Dilruwan Perera took six wickets to break South Africa. © Getty Images

Dilruwan Perera took six wickets to break South Africa. © Getty Images

No Dinesh Chandimal. No Chandika Hathurasinghe. No problem. Dilruwan Perera and Rangana Herath more than made up for the absence of their regular skipper and head coach by bringing South Africa to their knees as the spinners ran riot in the opening Test at Galle to give Sri Lanka a 278-run win and a 1-0 advantage in the two-Test series.

South Africa’s issues against spin were evident in the first innings when they were bundled out for 126 in response to Sri Lanka’s Dimuth Karunaratne-inspired 287, but it isn’t common to see the Faf du Plessis men fare poorly twice in a Test. And yet, that’s exactly what happened as Perera picked up six wickets and Herath scalped three to bundle the visitors out for 73 in 28.5 overs – their lowest score since readmission – with two days left in the contest.

Overall, Perera finished with ten wickets and Herath, who leapfrogged Shaun Pollock and Dale Steyn to ninth on the list of highest wicket-takers in Test cricket with 422 scalps from 92 Tests, ended this contest with five dismissals.

To gain a perspective of how advantageous the spinners found the strip, one needn’t look further than the 25 wickets that were accounted for by the tweakers.

So devious was the strip in bounce and turn that even Sri Lanka lost five of their batsmen to Keshav Maharaj (4/58) and Tabraiz Shamsi (1/37) in their second essay, which concluded on 190 from 57.4 overs. A target of 351 was expected to be a tough one to chase down on a pitch that showed signs of deterioration from the start of the second day, but it turned out to be impossible.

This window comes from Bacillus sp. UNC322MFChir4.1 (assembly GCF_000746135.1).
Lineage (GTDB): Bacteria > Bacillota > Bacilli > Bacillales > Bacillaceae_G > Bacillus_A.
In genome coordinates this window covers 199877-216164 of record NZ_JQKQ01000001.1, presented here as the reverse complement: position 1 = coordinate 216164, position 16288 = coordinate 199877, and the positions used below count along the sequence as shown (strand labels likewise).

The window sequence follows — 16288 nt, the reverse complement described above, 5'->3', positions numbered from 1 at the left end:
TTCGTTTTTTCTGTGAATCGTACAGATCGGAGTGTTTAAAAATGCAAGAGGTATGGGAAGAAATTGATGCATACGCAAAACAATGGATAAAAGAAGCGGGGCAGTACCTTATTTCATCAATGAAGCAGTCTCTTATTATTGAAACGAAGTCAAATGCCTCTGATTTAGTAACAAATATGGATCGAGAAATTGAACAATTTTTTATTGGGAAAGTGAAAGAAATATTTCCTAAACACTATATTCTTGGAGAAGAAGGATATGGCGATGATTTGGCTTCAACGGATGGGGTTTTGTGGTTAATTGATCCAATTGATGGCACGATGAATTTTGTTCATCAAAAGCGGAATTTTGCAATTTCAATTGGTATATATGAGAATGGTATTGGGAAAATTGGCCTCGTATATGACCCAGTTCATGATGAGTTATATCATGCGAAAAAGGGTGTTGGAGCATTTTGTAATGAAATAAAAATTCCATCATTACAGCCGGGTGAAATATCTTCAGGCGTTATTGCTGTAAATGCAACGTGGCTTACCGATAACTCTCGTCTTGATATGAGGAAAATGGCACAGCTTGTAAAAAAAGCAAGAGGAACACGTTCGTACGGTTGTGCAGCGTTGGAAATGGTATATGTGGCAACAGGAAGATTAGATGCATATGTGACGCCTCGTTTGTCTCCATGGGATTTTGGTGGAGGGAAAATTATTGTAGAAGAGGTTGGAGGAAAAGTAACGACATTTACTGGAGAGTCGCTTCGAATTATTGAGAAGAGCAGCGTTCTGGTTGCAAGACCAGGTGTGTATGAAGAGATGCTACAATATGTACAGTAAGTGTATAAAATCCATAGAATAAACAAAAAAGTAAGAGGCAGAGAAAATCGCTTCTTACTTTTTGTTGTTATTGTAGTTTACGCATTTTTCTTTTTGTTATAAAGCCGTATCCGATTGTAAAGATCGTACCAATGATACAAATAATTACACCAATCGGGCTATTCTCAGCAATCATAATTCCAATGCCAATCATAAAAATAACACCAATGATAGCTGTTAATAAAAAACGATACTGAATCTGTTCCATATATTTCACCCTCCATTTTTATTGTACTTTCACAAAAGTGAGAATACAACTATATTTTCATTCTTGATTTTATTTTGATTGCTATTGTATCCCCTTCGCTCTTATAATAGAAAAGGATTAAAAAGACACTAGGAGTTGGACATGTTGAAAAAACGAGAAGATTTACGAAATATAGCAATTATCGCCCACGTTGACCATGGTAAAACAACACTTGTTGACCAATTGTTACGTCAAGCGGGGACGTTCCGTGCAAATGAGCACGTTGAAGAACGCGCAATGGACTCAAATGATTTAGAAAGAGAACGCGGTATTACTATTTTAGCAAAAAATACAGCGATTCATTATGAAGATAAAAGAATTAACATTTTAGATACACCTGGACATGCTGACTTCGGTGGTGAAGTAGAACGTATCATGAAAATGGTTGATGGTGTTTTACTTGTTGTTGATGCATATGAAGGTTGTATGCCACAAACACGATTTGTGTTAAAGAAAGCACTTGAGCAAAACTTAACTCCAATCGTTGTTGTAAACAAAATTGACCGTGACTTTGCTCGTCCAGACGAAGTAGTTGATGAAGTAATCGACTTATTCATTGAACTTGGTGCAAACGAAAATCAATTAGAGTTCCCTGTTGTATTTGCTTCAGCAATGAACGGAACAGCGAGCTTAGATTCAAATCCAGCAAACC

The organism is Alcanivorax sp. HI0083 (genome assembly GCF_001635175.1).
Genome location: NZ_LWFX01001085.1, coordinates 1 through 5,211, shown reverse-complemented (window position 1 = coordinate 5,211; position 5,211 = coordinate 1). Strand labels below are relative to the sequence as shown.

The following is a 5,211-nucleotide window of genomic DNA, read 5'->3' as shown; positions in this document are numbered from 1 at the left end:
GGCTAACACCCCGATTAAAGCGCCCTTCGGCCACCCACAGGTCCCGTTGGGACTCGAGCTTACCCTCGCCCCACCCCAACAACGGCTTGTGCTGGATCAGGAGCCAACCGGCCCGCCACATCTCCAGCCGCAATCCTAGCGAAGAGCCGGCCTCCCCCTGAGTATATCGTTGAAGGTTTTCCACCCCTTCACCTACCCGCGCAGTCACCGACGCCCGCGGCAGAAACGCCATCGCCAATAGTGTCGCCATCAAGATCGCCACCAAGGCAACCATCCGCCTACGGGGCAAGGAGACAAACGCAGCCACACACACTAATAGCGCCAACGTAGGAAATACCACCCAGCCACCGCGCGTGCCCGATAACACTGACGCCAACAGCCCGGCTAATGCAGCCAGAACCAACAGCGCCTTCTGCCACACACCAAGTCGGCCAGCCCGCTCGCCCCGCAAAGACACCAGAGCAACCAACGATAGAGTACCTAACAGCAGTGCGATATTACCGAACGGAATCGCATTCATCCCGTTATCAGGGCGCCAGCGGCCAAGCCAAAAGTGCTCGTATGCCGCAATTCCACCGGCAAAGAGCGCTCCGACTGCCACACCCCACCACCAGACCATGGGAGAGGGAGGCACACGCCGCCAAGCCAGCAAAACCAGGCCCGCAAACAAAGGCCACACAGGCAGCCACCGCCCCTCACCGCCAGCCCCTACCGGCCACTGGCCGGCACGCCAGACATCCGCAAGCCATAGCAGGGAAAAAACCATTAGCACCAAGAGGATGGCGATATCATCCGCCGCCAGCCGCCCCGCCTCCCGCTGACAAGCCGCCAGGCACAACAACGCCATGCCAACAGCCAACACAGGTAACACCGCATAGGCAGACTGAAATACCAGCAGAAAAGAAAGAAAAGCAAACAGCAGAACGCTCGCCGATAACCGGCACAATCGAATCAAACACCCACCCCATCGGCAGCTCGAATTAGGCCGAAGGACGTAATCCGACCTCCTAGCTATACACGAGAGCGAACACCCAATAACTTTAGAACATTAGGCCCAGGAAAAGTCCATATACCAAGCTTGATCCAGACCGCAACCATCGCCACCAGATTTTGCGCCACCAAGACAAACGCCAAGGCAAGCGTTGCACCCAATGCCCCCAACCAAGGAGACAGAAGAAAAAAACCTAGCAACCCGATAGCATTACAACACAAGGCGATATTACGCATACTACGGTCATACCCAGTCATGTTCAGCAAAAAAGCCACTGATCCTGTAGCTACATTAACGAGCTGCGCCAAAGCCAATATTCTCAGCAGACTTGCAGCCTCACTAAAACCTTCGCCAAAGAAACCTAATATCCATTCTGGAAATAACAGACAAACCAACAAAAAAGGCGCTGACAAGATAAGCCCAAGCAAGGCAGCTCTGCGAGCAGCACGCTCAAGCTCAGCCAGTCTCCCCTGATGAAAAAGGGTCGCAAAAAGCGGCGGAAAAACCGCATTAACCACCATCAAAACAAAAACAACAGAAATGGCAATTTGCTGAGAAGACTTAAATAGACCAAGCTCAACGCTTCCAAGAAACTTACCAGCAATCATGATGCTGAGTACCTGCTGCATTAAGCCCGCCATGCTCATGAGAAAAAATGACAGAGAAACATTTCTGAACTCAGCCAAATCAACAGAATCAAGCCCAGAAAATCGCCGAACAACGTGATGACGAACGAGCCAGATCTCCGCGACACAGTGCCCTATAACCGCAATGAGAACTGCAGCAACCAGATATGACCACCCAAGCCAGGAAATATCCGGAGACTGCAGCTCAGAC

Starting the day on 111 for 4 with an already-impressive advantage of 272 runs, Sri Lanka relied on Angelo Mathews, overnight 14, to stand ground while the rest played around him. The former skipper did exactly what was expected of him en route to 35 but he was running out of partners as Kagiso Rabada inflicted one run out and picked up a couple of scalps to end with three wickets.

Steyn finally equalled Pollock’s record of 421 wickets, dismissing Lakshan Sandakan to put an end to Sri Lanka’s target-setting exercise. Suranga Lakmal, who chipped in with three wickets in the first innings, contributed with a crucial 33 not out to only enhance Sri Lanka’s chances.

Little did the hosts know that a fraction of that score would have sufficed against the flat-footed South Africans.

As they had in the first innings, Herath and Perera opened proceedings, and before South Africa’s bowlers could recover from their spells, they were padding up to take on the wily spinners. South Africa lost their fairly experienced top-order in no time and were reduced to 32 for 5 inside 15 overs, but unlike in the first innings where du Plessis offered a fight, this time around it was one-way traffic.

Perera sent back one batsman after another on his way to his best Test figures of 14-4-32-6, while Herath did his magic with 14-4-38-3. Sandakan, not to be left out, picked up the wicket of Shamsi in his only over to put South Africa out of their misery.

To put South Africa’s dismal showing in perspective, Karunaratne with 218 from two innings, including a game-changing 158 not out in the first innings, outscored South Africa’s match tally of 199 by 19 runs.